Broken Arrow, Okla. They look like something built by the widget manufacturing company and produce about enough power from the sun's rays to run a hair dryer.
Still, that power pushes these cars down the road at highway speeds on free fuel.
"They" are the vehicles entered in the biennial North American Solar Challenge. Twenty college teams made it to the starting line in Texas on Sunday with the goal of completing the longest solar-powered race, or "rayce" as organizers call it.
Monday, drivers piloted their rolling experiments from Weatherford, Texas, to Broken Arrow High School before heading north to Topeka. The staggered arrival of cars Monday afternoon and evening marked another checkpoint in a 10-day, 2,500-mile race from Austin, Texas, to Alberta, Canada.
"It's going quite well," said Chris Powers, spokesman for the U.S. Department of Energy, the race's main sponsor. "It was cloudy this morning, but the lead cars had plenty of time to charge yesterday."
The three race leaders pulled off U.S. Highway 75 and into the high school parking lot in the mid-afternoon. The teams from the universities of Michigan, Minnesota and Missouri-Rolla led the pack when they pulled into the crowded high school parking lot.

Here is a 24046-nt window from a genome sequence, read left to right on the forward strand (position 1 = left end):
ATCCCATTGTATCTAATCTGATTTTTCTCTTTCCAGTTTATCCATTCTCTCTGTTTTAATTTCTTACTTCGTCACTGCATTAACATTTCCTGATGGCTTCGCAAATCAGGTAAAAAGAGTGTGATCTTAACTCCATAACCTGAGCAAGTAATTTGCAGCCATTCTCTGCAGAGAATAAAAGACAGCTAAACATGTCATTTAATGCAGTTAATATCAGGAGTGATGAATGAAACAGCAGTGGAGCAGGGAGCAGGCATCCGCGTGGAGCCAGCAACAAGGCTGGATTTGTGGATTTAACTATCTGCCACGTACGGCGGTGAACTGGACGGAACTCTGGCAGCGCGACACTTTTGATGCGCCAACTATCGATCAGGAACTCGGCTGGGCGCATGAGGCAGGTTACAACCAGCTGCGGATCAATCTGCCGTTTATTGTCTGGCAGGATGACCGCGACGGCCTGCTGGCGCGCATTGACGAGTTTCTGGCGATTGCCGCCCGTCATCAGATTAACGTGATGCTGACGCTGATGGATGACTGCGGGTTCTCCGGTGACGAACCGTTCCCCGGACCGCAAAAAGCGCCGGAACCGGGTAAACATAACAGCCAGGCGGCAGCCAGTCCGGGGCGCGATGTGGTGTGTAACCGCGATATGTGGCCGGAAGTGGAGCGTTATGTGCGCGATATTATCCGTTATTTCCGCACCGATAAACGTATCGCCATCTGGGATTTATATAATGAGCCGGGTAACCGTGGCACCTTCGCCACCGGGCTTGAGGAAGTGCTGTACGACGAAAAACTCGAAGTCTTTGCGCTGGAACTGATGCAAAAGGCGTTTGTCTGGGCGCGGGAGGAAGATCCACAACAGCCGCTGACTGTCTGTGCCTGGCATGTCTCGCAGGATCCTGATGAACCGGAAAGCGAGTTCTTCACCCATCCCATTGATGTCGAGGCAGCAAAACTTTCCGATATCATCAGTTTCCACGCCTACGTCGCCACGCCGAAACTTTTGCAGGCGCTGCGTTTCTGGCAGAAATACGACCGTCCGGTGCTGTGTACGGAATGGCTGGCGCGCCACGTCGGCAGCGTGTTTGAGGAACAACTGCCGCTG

The remaining 15 cars - two teams dropped out during the race Sunday - started a little slower under the clouds but were picking up speed by midday, Powers said.
No Oklahoma teams are entered in the race but competitors come from throughout the area. Along with the group from Rolla, there are teams from the University of Missouri-Columbia, Kansas State University and the University of Texas.
After about 30 minutes in Broken Arrow, where the teams met with the public, checked out the vehicles and changed drivers, the cars continued rolling, bound for the next checkpoint in Topeka. Stragglers among the more than two dozen teams will continuing rolling through Broken Arrow on Tuesday.
As the exact times indicate, this, the longest solar car race ever, is still more an endeavor for engineers and engineering solutions than a practical transportation.
Even in a summer of $2-a-gallon gasoline, a car with minimal padding, no cargo space, capacity of one and no air conditioning is more of a mobile experiment than a practical alternative. Organizers make it clear that the race should increase understanding of solar energy technology, provide an educational opportunity and allow for a demonstration of students' abilities.
"No time soon, if ever, will we hop into a solar car," Powers said. "As close as we may come to that is charging an electric car from solar panels on the roof of a home. That's something we can do now."